US DoD expects Kabul’s restrictions on Al-Qaeda to ‘loosen’


The US CENTCOM’s assessment is that the Islamic Emirate will likely loosen restrictions on al-Qaeda over the next 12 to 24 months and will allow al-Qaeda greater freedom of movement and the “ability to train, travel, and potentially re-establish an external operations capability,” according to report given to the US Congress.

“The DoS (Department of State) assessed that the Taliban has taken steps to implement many of its counterterrorism commitments in the 2020 Doha Agreement with the US Government regarding al-Qaeda and other groups, though continued monitoring and engagement will remain essential. However, USCENTCOM assessed that the Taliban will likely loosen these restrictions over the next 12 to 24 months, allowing al-Qaeda greater freedom of movement and the ability to train, travel, and potentially re-establish an external operations capability,” said a Lead Inspector General Report to the US Congress.

The report cited Daesh as the top terrorist threat in Afghanistan with “approximately 2,000 members operating in the country.”

Analysts said that some of the organizations are inflating the issues in Afghanistan.

“The reports of the officials and some American organizations in this regard are most likely based on political issues, they either overemphasize or downplay the issue but the truth is as long as these groups are present on Afghan soil and are active here and being supported, it is dangerous for Afghanistan and they should be considered an imminent threat,” said Asadullah Nadeem, a military veteran.

But the current Afghan government denied the presence of terrorist groups in Afghanistan.

“There are no movements, no forces in our country which can plan attacks against others. The Islamic Emirate, based on its policy, doesn’t allow anyone to use the Afghan soil against others,” said Bilal Karimi, deputy spokesman for the Islamic Emirate.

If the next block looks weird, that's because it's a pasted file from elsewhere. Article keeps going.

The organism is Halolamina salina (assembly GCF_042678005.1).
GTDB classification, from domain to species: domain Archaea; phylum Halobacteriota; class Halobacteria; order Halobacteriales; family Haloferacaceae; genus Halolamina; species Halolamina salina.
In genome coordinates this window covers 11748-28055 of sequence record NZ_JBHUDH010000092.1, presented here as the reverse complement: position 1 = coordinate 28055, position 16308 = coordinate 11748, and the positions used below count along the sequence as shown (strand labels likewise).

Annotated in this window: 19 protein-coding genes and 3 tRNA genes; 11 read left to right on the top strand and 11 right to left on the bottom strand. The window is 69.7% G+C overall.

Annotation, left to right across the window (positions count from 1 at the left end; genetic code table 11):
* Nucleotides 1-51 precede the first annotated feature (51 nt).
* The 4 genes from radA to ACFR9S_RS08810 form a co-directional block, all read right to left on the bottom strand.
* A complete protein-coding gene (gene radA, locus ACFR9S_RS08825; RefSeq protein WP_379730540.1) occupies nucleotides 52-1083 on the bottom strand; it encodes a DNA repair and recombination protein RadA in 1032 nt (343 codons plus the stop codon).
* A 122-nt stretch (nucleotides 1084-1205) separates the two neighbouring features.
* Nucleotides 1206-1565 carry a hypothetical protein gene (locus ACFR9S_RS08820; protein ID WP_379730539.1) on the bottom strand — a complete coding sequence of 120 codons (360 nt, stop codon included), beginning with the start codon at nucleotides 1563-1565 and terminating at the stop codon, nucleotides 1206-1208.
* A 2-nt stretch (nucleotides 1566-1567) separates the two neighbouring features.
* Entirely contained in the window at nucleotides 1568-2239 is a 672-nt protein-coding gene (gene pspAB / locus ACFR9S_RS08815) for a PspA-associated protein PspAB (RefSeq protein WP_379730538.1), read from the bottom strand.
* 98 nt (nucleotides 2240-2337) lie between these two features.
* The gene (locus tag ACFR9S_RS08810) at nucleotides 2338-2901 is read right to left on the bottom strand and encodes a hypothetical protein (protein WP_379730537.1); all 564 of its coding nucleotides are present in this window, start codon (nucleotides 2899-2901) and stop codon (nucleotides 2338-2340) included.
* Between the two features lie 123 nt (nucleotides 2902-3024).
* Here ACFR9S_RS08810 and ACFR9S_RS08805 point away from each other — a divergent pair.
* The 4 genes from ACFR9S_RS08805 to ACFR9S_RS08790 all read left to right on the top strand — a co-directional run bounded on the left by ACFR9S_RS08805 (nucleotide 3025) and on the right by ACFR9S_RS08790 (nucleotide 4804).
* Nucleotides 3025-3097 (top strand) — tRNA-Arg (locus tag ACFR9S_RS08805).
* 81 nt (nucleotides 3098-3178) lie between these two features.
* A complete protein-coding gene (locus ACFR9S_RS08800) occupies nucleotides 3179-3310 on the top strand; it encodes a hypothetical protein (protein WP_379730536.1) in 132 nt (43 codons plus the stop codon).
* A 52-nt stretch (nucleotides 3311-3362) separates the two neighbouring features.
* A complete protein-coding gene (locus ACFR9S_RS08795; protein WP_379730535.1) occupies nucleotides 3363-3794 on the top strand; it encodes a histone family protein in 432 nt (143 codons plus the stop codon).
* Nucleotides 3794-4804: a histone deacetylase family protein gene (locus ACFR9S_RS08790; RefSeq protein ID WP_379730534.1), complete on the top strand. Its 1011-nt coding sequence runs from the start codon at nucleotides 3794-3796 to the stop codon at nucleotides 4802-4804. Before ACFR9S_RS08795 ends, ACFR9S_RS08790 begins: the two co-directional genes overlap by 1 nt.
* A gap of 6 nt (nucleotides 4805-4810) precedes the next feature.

“We retain all necessary authorities to execute over the horizon counterterrorism operations and we remain confident in these capabilities moving forward without speaking to specific rules of engagement surrounding airstrikes. There is currently no requirement to clear airspace with the Taliban and we do not expect that any future over the horizon counterterrorism strikes would hinge on such a clearance,” he said.

Officials from the Cultural Commission of the Ministry of Information and Cultural meanwhile said the United States should not intervene anymore in Afghanistan. “We expect the United States to not make irresponsible remarks.They conducted an airstrike in Kabul and killed civilians including children,” said Javad Sar, a member of the commission.

On August 29, the US carried out an airstrike in Kabul claiming to have targeted Daesh fighters while later it was discovered that the victims were civilians. The Pentagon later apologized for the attack.

Earlier, many US officials expressed their concerns over the remerge of terrorist groups including Daesh in Afghanistan, but the Islamic Emirate denied the presence of terrorist groups in the country.

“Security has been ensured all over the country. There is no terrorist group to pose threat to Afghanistan,” said Inamullah Samangani, an Islamic Emirate spokesman. “The Islamic Emirate has remained committed to not allow anyone to use Afghan soil to threat the security of the region and the world.”—Reuters

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